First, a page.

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Published on November 11th, 2012 | by Greg


Off To The Races: Mon­ster’s Speedy Day­tona SSD

One of the great­est things about smart­phones and tablets is their speed. They restart quick­ly and boot up fast, and are re­spon­sive. If you’ve pur­chase an ul­tra­book, you’ve like­ly no­ticed the same thing. And some high­er-end lap­tops and desk­tops have start­ed high­light­ing the fea­ture as well. The im­prove­ment is thanks to a re­cent trend in stor­age and a shift in hard drive tech­nolo­gies to SS­Ds, or sol­id state disks.

But you don’t have to buy an en­tire­ly new ma­chine to get the ad­van­tages of an SSD. And if you al­ready have a Mac­book for ex­am­ple, prices have got­ten much bet­ter, and there’s no need for you to pay quite the prices that Ap­ple charges for their hard drives. There are down­sides to these disks, we should be clear, but the main one is sim­ply price: you’ll pay much more for the same amount of stor­age, about 10x as much. The ben­e­fits are clear though, and in­clude low­er pow­er con­sump­tion, less noise, less heat, and one im­por­tant one es­pe­cial­ly for mo­bile de­vices: no mov­ing parts means that you don’t have to wor­ry much about a drop caus­ing any se­ri­ous da­ta loss.

We’ve been try­ing out the Mon­ster Dig­i­tal Day­tona Se­ries Sol­id State Drive in 240GB (oth­er op­tions, in­clud­ing 90, 120, and 480 are avail­able). And, like most SS­Ds, we saw a wide range of ben­e­fits once in­stalled. Novices may be wor­ried about chang­ing their com­put­er hard­ware, but it’s got­ten much eas­i­er, and re­al­ly doesn’t take an ex­pert. In our case, we opened the case, found the two ca­bles that fit for pow­er and da­ta, and were quick­ly speed­ing through our file trans­fers. If you have a lap­top, it’s pret­ty triv­ial to up­grade for the most part, though you might need a spe­cial screw­driv­er (SS­Ds can come in var­i­ous thick­ness­es which can be an is­sue, but this is a 7mm mod­el, the thinnest on the mar­ket). And, of course, you’ll need an op­er­at­ing sys­tem disk, and a way to save your old files or trans­fer them to your new drive. We re-in­stalled most of our soft­ware as well- for re­al per­for­mance gains, you’ll want to have the sol­id state drive serv­ing as both your op­er­at­ing sys­tem host and your ap­pli­ca­tion drive.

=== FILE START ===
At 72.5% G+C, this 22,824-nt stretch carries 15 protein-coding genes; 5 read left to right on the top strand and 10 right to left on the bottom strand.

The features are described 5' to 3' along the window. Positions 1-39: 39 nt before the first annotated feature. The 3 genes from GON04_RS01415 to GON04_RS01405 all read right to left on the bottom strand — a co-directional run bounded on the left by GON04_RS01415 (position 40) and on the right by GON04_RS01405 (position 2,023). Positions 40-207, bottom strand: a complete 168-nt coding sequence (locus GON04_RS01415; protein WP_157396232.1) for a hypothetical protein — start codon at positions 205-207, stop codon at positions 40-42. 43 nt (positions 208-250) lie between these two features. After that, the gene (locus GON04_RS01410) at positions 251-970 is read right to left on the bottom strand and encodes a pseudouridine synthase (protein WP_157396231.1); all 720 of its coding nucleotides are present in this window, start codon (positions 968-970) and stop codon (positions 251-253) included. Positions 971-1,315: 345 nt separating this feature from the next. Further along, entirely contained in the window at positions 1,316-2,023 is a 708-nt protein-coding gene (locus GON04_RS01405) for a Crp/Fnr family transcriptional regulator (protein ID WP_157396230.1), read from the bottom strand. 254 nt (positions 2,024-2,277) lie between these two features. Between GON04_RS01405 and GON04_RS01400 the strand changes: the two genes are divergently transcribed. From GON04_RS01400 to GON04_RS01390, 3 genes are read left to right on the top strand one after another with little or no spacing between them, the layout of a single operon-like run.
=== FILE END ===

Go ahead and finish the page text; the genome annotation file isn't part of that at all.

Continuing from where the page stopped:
In­stalling Win­dows 8 fresh on this Mon­ster SSD was pret­ty amaz­ing- the fastest op­er­at­ing sys­tem in­stall we’ve en­coun­tered. And boot­up times were around six sec­onds, with shut­downs be­ing even faster. Adobe Pho­to­shop and oth­er CS6 pro­grams launched with­in sec­onds in­stead of the in­ter­minable waits we would some­times see when deal­ing with RAW im­ages above 5MB or larg­er pho­to li­braries in Light­room. Even iTunes saw mas­sive im­prove­ments, though mileage will vary wide­ly de­pend­ing on where you store your mu­sic li­brary and it’s size. The TB of mu­sic and me­dia we store won’t fit on an SSD, but with a few tweaks to set­tings, you can shift your iTunes ‘li­brary’ file to the SSD, vast­ly in­creas­ing the speed at which the pro­gram loads.